Don’t be afraid to let your personality shine through, and show your sense of humour and your interest in them as a person, not just an interviewer. After all, you hope to work with them.

By building rapport with your interviewer, you can enhance your chances of being memorable. Try to turn your interview into more of a conversation than a strict interview-style Q and A. Before you leave, let them know you’ve enjoyed talking with them and thank them for their time.

Ask your interviewer insightful questions

You should have prepared some questions before your job interview, and you shouldn’t underestimate what these questions could say about you as a candidate.

Asking intelligent questions is not only going to help you decide whether you are interested in the role, but it will also demonstrate to the interviewer that you’re interested and serious about the job. Asking questions about measuring future success and what’s expected of you will show you’re a forward thinker and keen to contribute to the success of the company.

Don’t dwell

Though it can be difficult, try not to dwell on things you wish you hadn’t said and instead reflect on the things that went well.

If you fumble your words slightly or struggle to explain yourself, ask to clarify what you meant and have another go. Avoid panicking that a silly mistake has immediately cost you your chance at the job. Everyone is human, and interviewers know that mistakes can happen, especially in a high-pressure situation. Stay confident and continue as if it never happened.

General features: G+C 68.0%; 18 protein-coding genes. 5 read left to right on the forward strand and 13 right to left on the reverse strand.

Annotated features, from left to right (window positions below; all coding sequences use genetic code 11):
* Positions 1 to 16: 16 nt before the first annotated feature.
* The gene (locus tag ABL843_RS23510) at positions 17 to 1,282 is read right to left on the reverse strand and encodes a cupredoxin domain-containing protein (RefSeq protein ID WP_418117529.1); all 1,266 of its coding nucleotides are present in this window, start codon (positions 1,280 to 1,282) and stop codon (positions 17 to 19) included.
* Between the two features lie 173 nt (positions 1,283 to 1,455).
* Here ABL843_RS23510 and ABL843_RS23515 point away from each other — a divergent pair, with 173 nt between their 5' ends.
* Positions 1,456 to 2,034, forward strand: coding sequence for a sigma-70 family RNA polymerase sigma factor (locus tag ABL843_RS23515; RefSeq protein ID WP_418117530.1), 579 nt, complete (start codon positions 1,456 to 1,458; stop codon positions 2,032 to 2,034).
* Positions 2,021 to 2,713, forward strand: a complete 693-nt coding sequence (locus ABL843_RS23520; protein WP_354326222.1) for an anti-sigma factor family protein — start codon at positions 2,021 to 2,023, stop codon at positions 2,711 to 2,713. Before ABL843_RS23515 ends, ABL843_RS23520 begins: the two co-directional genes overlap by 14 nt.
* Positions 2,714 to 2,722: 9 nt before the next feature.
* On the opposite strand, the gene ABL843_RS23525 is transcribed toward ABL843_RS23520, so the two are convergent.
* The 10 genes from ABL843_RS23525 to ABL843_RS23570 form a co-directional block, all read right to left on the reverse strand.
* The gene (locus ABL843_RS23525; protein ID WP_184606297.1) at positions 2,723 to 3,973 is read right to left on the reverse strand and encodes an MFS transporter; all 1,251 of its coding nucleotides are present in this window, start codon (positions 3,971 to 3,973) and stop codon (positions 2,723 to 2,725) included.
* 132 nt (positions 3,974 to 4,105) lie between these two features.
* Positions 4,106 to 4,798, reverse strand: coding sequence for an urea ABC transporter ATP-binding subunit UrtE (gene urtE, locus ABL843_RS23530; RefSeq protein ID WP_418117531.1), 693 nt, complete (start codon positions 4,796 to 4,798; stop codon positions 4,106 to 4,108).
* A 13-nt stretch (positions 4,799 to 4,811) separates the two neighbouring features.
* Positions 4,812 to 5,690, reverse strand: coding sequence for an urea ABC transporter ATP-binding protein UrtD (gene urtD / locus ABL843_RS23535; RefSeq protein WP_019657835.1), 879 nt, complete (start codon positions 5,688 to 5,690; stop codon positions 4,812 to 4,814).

Don’t share too much

Of course, you’ll be sharing a lot of information about yourself; it’s a job interview after all. But be careful not to share unnecessary information.

You’ll certainly be talking about your previous jobs and your reason for leaving, but be sure that you don’t bad mouth your employers as this will make you look unprofessional.  If you’re experiencing a hard time at work or in your private life, avoid sharing this during your interview. It may lead your prospective employer to doubt your commitment and attitude to work.

Make notes

There are a few things you should always take to a job interview, including a pen and paper to make notes. This isn’t make or break, but it could help to demonstrate your initiative and make you look enthusiastic about the role.

If you take a notepad with you, you can jot down any important information you’re given, or any questions you might think of during the interview. However, be careful not to let the notepad distract you, and certainly don’t end up doodling!

End your job interview on a positive note

Find out what the next steps are and when you can expect to hear back on the outcome of the interview. Once everything has been wrapped up, be sure to thank them for taking the time to meet with you and tell them that you look forward to hearing from them soon. Exit on a handshake and follow the interview up with a phone call or an email and make sure you ask for feedback.

Ultimately, if you practise interview questions, do your research, deliver your answers concisely and get some interesting conversations going, there’s no reason why a job interview can’t be a pleasant experience.

You can learn from every job interview you go to – even the failed attempts. Keep practising these techniques, and you can become a master of the 2022 job interview. Good luck!